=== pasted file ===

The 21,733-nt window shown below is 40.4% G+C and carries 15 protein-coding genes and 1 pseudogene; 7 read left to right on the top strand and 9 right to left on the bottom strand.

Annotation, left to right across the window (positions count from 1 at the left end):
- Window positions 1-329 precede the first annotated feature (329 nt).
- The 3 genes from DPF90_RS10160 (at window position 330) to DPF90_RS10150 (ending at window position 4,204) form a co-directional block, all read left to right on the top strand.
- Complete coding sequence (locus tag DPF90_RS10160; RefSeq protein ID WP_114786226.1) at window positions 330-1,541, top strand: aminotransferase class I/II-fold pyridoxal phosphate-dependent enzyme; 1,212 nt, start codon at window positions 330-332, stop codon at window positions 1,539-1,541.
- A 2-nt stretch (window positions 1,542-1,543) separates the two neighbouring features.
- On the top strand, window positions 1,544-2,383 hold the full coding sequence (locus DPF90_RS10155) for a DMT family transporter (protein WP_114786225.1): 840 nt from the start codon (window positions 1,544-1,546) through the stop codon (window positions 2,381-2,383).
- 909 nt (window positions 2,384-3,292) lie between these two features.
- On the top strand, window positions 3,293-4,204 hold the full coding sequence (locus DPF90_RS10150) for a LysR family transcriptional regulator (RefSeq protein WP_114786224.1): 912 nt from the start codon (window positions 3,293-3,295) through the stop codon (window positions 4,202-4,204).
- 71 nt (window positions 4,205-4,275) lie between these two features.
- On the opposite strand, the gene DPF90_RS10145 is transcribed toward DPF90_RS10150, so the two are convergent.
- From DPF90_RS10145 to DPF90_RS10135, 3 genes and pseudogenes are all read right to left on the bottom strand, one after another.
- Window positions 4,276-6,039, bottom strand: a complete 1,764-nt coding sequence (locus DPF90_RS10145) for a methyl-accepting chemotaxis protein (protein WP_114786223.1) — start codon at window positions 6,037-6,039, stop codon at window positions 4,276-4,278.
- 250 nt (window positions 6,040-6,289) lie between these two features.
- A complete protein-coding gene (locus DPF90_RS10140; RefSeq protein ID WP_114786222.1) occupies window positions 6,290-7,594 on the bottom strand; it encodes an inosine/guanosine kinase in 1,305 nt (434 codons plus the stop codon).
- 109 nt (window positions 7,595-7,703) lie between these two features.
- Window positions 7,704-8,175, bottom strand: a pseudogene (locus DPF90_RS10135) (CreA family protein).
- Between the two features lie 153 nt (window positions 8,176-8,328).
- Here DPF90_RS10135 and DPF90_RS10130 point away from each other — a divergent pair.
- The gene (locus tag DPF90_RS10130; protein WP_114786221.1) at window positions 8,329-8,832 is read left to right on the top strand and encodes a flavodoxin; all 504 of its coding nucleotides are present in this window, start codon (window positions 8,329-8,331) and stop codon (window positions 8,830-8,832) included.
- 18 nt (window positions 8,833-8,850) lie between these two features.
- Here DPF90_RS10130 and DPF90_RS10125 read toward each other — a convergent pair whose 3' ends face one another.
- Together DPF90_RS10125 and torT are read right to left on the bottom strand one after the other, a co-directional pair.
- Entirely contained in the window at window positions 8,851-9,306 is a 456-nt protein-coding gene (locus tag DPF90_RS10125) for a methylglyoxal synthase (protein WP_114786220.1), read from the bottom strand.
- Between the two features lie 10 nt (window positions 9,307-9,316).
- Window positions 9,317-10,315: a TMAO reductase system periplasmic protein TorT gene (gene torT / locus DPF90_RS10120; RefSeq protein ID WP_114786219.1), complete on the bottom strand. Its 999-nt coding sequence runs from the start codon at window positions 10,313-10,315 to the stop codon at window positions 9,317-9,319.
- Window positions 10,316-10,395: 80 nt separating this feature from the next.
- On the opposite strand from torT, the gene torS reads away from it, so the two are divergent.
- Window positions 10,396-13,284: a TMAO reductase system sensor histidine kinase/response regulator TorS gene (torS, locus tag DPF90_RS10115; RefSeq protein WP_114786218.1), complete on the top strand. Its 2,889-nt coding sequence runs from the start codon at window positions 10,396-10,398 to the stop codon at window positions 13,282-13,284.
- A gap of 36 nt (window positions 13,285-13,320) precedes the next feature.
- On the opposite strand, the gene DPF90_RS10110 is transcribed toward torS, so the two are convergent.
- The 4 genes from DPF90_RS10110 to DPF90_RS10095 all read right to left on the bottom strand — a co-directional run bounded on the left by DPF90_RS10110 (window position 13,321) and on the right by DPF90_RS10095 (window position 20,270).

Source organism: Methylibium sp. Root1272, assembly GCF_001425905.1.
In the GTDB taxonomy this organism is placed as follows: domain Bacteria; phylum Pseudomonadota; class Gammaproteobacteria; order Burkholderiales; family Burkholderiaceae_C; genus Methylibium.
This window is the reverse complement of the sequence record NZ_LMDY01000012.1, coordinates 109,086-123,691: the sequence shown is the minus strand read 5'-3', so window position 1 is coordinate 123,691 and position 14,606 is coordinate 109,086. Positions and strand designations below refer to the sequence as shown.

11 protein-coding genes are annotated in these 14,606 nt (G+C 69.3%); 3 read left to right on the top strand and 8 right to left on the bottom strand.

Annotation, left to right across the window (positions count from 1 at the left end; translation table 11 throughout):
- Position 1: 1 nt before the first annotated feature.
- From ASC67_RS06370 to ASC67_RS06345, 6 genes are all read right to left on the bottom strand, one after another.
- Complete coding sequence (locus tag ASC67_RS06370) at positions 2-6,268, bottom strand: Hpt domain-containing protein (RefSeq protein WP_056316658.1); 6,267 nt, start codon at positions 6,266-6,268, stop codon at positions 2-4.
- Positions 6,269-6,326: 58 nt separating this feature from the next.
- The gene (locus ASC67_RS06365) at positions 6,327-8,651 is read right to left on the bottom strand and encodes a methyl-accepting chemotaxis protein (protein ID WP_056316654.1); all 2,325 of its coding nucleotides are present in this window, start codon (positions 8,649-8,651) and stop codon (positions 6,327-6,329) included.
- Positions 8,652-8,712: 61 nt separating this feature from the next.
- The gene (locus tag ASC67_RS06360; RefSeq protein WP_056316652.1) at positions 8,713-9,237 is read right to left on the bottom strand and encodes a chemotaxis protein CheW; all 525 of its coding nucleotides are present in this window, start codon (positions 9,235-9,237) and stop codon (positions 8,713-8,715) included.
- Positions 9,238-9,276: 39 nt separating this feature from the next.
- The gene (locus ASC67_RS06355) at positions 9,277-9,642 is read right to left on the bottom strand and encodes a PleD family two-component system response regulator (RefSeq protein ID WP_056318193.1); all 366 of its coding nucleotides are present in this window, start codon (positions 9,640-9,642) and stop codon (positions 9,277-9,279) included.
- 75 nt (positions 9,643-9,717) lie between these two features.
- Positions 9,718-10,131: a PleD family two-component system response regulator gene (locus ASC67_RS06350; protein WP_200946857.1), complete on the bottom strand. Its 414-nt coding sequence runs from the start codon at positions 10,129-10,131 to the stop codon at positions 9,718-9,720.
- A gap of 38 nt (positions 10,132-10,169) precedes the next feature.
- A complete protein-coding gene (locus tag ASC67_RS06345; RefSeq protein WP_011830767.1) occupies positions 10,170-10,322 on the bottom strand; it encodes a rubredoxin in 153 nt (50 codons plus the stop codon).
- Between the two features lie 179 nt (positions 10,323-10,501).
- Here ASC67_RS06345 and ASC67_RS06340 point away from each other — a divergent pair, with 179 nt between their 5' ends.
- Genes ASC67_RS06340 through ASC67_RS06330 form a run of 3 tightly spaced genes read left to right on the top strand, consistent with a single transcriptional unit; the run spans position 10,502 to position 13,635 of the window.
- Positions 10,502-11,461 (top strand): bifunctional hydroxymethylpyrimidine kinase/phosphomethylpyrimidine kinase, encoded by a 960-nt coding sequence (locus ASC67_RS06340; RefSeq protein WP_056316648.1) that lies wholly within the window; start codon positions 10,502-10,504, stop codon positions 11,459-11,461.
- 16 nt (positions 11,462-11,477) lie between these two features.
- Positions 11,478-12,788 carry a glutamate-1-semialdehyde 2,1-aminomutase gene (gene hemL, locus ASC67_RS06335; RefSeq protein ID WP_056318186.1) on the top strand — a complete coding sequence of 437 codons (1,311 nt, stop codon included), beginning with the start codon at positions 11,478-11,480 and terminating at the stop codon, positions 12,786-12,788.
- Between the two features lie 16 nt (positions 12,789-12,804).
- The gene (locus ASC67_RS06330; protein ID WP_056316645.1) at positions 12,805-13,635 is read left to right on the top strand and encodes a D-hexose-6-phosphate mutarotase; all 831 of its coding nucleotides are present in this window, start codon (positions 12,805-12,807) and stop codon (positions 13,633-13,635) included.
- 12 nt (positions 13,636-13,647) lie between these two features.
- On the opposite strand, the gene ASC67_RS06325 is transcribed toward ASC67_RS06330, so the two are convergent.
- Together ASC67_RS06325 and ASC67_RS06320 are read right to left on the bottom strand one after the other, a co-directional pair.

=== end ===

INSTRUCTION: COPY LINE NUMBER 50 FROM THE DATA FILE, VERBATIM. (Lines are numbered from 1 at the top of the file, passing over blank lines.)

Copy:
- A complete protein-coding gene (locus tag ASC67_RS06345; RefSeq protein WP_011830767.1) occupies positions 10,170-10,322 on the bottom strand; it encodes a rubredoxin in 153 nt (50 codons plus the stop codon).